Orneriness and Its Discontents

Published August 05, 2005, issue of August 05, 2005.

In the end, there was nothing but sheer orneriness driving President Bush’s decision to go behind the Senate’s back and send John Bolton to the United Nations by recess appointment. He embarrassed America and did Bolton no favor, but he got his way.

If Bush had a point in the first place in nominating Bolton, the abrasive, undiplomatic foe of the world organization, it was to show American resolve. The U.N., Bush meant to say, has lost its way. It’s become a playpen for bullies and thieves, disconnected from its founding values of peace and freedom. It must reform itself, make itself a genuine forum for deliberation and principled action. America insists on it. That’s why we’re sending a tough guy.

But the nomination failed to win confirmation in the Senate, America’s essential forum of deliberation. Bolton couldn’t even convince a majority of senators on the Foreign Relations Committee to send his name to the Senate floor for a vote. After a four-and-a-half month standoff in which the Senate would not approve Bolton and the White House refused to name another candidate, Bush chose the backdoor route, intended by the Constitution as an emergency tactic, and sent Bolton to New York without confirmation. Bolton arrived a weakened, humbled envoy, lacking the full mandate of the nation that sent him. Instead of representing American resolve, he became a symbol of our divisions. But Bush got his way.

This orneriness is emerging as the defining characteristic of the Bush presidency in its second half. The president’s goal, it seems, is to get whatever it is that he’s set out to get, regardless of what happens along the way and whether or not it turns out to be worth having. He does not admit mistakes, much less correct them. He does not reach out to opponents except to cajole or bully them. His vocabulary does not appear to include words like “reconsideration,” “midcourse correction” or “I’m sorry.”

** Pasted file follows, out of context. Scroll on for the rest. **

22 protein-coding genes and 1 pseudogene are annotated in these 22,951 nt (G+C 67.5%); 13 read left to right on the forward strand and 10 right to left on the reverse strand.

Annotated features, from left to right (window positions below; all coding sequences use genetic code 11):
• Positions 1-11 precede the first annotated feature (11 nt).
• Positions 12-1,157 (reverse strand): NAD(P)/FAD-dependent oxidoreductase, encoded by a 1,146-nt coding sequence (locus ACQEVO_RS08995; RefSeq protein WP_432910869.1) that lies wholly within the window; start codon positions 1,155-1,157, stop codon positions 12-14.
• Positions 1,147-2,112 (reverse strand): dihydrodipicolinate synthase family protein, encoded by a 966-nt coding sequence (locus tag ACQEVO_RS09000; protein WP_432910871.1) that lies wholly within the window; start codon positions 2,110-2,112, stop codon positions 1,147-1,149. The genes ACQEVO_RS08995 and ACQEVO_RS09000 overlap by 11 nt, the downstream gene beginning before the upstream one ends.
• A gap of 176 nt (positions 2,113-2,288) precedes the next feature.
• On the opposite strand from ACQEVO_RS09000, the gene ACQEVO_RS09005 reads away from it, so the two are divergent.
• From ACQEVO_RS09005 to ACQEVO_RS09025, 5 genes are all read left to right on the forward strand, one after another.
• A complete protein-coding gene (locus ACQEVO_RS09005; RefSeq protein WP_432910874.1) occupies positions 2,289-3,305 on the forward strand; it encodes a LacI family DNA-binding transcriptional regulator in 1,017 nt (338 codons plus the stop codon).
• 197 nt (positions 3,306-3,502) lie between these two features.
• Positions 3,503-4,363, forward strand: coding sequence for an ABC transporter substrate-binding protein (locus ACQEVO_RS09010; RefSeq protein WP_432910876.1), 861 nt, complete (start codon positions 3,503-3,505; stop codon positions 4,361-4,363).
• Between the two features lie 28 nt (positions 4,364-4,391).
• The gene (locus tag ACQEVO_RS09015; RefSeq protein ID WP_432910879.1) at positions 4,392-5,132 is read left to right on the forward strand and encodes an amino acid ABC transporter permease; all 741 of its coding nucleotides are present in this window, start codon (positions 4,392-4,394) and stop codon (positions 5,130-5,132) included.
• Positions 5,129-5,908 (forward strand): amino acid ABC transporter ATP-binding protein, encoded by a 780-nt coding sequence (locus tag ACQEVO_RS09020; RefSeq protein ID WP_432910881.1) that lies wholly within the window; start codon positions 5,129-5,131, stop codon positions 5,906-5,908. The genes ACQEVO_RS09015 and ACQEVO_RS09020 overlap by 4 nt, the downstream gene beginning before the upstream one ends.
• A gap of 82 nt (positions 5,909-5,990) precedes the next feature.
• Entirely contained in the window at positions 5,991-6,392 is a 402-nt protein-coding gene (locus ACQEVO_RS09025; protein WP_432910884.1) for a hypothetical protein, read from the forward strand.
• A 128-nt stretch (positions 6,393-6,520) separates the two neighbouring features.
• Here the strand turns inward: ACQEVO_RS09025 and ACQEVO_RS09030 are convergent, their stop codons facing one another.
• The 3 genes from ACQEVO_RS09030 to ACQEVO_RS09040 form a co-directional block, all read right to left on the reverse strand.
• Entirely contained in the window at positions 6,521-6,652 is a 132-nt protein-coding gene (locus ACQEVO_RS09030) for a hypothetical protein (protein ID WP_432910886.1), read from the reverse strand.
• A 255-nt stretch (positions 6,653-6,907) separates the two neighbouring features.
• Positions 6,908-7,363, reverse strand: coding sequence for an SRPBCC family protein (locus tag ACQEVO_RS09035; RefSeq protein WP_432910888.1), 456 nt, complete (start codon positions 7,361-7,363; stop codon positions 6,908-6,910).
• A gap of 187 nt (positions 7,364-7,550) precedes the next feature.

In the Bush presidency, politics and policy are played as a perpetual football game: Get the ball, move it down the field. Block the other team at every turn. Keep your side pumped and your opponents off-balance. Keep the ball moving. It’s a fine strategy for an afternoon at Longhorns stadium, but not for governing a great nation at war.

In the real world, with all its complexity and uncertainty, single-minded resolve, untempered by reflection and dialogue, leads to mistakes that are forever compounding themselves — the ballooning national debt, the deepening quagmire of Iraq, the metastasizing terrorist threat of Al Qaeda, the unchecked warming of the atmosphere. On each of these fronts, the president’s critics have warned for years of the folly of his approach, only to watch helplessly from the sidelines as he bulled his way forward, undeterred.

What is new is the growing chorus of alarm from the president’s own allies in recent weeks over mistakes that can no longer be ignored. The defection of Senate Majority Leader Bill Frist from the president’s untenable stance on stem-cell research could be the most dramatic case. The stalling of his misbegotten Social Security privatization scheme is, so far, the most decisive.

More far-reaching, at least potentially, are the public dissents being sounded over the Iraq quagmire by leading neoconservative hawks — outgoing Pentagon aide Douglas Feith, Weekly Standard editor Bill Kristol and, most significantly, military historian and ideological lodestar Eliot Cohen. Each of them has come forward in recent weeks to insist, in one way or another, that things are going badly and taht it’s time for the administration to begin admitting it and rethinking its strategy.

None of them has questioned the premises that led them to propose invading Iraq in the first place. “But what I did not know then that I do know now,” Cohen wrote in a much-discussed Washington Post essay last month, “is just how incompetent we would be at carrying out that task.” Now that his own son is going off to Iraq as a soldier, Cohen wrote, “What the father in me expects from our leaders is, simply, the truth — an end to happy talk and denials of error, and a seriousness equal to that of the men and women our country sends into the fight.”

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